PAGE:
Prosecutors hit by lack of evidence
Mzoudi arriving at court in January.
German court acquits Moroccan man accused of helping 9/11 attackers due to lack of evidence.
HAMBURG, Germany (CNN) -- A Moroccan man accused of assisting the September 11 hijackers has been cleared by a court in the German city of Hamburg due to a lack of evidence. CNN's Senior International Correspondent Walter Rodgers explains the background to the case.
Q. How was Abdel-Ghani Mzoudi alleged to have helped the hijackers?
A. German prosecutors believed he gave logistical support to the Hamburg terror cell. They argued that using bank credit cards, he helped the hijackers obtain cash and they alleged he helped the members of the terror cell acquire accommodation.
Mzoudi acknowledges he befriended Mohamed Atta, a ringleader who piloted one of the aircraft into the World Trade Center. He acknowledged he co-signed Atta's last will and testament before Atta died. They also at one time used the same Hamburg apartment building. But under the rules of evidence, friendship with the hijackers did not translate into cooperation in a conspiracy or foreknowledge of a terror plot, according to German justice.
Q. Does this mean justice has been done?
A. German law enforcement officers are still convinced Mzoudi was deeply involved in Islamist activities here in Hamburg where there was a major terror cell in the 9/11 attacks. German prosecutors' problem was they had scant evidence that Mzoudi had foreknowledge of the conspiracy.
Also the German court received information from a prisoner said to be in U.S. custody that Mzoudi may not have known the details of the 9/11 terror attack. All of this greatly displeases the families of the 9/11 victims. They were represented in the Mzoudi case and their lawyer asked for a postponement of a verdict of acquittal because he alleged there was more information in the hands of the U.S. Justice Department which might yet secure a conviction of Mzoudi.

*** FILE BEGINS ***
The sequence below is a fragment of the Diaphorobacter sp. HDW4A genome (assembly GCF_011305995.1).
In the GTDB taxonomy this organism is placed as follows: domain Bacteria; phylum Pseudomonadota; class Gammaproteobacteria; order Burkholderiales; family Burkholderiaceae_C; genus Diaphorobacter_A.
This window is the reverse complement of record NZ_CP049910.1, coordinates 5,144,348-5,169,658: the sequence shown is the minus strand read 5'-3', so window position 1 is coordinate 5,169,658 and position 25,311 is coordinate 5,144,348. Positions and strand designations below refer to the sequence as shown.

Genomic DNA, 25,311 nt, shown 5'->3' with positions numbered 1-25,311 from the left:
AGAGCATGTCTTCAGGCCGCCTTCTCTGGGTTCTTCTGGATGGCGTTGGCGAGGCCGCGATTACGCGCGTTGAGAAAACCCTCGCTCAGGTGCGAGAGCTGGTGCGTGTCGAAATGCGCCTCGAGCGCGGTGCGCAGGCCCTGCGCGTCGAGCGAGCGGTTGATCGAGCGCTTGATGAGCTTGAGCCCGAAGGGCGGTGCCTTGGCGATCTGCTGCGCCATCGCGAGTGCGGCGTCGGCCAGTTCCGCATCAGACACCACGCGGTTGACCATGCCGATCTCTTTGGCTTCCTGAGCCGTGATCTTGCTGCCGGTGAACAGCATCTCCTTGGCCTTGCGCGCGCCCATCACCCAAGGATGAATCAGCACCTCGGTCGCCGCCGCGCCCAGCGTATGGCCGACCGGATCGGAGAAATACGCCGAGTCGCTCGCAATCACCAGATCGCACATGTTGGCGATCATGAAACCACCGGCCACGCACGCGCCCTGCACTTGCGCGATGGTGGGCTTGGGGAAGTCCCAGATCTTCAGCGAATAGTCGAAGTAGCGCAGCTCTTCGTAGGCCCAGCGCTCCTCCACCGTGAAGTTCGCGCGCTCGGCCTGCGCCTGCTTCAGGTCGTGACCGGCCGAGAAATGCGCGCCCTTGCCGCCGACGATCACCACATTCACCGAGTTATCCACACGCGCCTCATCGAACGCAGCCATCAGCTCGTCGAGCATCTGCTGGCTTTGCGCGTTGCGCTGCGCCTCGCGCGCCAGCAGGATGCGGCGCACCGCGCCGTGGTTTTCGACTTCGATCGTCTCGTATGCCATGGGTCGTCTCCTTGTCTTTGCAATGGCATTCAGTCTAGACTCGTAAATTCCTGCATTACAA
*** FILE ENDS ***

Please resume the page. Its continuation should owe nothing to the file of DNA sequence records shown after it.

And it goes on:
But the five-judge German panel was not agreeable to a postponement of the verdict and even the German prosecutors were skeptical that the U.S. Department of Justice would be any more forthcoming in the future in a manner that would justify postponement.
Q. What is next for Mzoudi?
A. One of his attorneys, Michael Rosenthal, says Mzoudi is now happy to return to technical school where he has one year left in his pursuit of a degree in electrical engineering.
German prosecutors are not eager to deport Mzoudi because they are appealing against the lower court acquittal and want him kept in Germany. That is good news for Mzoudi who feared he might be deported to his native Morocco where he feared the Americans might try to snatch him, according to Rosenthal.
Q. How does this affect the war on terror?
A. Western courts have so far only been able to convict one person as an accomplice in the 9/11 terror plot. Mounir el Motassadeq was convicted as part of the Hamburg terror cell but the evidence used to convict him was remarkably similar to the evidence which was discounted by a five-judge German panel in the Mzoudi case. Now, Motassedeq is filing an appeal that could also result in his release.
With Mzoudi acquitted, and if Motassadeq's conviction was overturned, that would mean no Western law enforcement agencies have been able to convict anyone in relation to the 9/11 suicide hijackings, and that leaves the dubious conclusion that the 19 dead hijackers committed the terrorist acts all by themselves, with no assistance from anyone still alive.